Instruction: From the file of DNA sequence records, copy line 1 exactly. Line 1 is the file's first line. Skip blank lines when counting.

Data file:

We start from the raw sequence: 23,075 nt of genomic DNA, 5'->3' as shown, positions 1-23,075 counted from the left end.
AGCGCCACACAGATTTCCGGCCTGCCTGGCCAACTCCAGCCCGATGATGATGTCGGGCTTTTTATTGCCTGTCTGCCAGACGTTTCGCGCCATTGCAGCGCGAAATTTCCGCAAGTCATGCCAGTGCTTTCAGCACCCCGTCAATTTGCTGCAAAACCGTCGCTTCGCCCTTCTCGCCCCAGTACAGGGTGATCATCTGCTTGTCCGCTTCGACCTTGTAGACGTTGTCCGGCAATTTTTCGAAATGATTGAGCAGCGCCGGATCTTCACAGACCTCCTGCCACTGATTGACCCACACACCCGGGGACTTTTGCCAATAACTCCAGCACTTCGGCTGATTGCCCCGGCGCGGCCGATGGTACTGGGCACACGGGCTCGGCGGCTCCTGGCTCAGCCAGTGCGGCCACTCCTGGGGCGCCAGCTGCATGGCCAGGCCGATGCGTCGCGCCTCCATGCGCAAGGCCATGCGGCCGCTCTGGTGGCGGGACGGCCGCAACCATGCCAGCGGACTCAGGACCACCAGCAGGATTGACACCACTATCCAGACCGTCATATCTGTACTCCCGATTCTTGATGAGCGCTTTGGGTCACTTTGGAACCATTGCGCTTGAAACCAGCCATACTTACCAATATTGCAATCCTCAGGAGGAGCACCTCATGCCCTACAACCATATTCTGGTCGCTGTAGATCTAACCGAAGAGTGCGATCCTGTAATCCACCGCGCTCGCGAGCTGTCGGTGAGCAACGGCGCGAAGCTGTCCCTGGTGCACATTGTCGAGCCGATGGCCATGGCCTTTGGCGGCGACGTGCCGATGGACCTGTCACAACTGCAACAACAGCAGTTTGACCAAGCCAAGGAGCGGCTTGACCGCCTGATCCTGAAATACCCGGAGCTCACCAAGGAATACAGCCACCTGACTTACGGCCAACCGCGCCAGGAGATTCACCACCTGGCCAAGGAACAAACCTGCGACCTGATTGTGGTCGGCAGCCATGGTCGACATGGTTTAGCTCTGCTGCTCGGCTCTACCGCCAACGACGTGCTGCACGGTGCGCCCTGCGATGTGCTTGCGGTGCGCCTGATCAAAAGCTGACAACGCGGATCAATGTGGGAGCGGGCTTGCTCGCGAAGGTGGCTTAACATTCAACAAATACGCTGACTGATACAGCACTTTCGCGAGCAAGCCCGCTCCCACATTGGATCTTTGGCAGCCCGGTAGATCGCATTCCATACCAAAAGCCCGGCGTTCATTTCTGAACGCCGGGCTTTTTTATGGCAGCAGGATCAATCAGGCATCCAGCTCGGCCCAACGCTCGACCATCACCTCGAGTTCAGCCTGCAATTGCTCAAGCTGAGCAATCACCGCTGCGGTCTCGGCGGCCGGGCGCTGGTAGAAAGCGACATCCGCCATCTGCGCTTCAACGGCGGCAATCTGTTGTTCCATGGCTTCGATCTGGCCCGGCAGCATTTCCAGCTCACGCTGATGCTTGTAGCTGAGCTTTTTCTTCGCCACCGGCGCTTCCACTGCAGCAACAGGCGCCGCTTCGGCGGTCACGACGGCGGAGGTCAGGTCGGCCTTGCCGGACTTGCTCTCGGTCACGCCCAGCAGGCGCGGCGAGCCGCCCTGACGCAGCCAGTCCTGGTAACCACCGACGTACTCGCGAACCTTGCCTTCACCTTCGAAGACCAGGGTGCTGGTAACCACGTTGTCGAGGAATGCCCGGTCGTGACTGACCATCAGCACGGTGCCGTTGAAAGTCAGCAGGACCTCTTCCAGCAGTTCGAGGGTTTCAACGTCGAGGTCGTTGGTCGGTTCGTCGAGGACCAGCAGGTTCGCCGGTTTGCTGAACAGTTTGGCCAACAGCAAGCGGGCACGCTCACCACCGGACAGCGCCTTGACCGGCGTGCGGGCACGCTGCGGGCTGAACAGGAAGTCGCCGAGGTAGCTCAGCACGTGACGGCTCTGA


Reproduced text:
We start from the raw sequence: 23,075 nt of genomic DNA, 5'->3' as shown, positions 1-23,075 counted from the left end.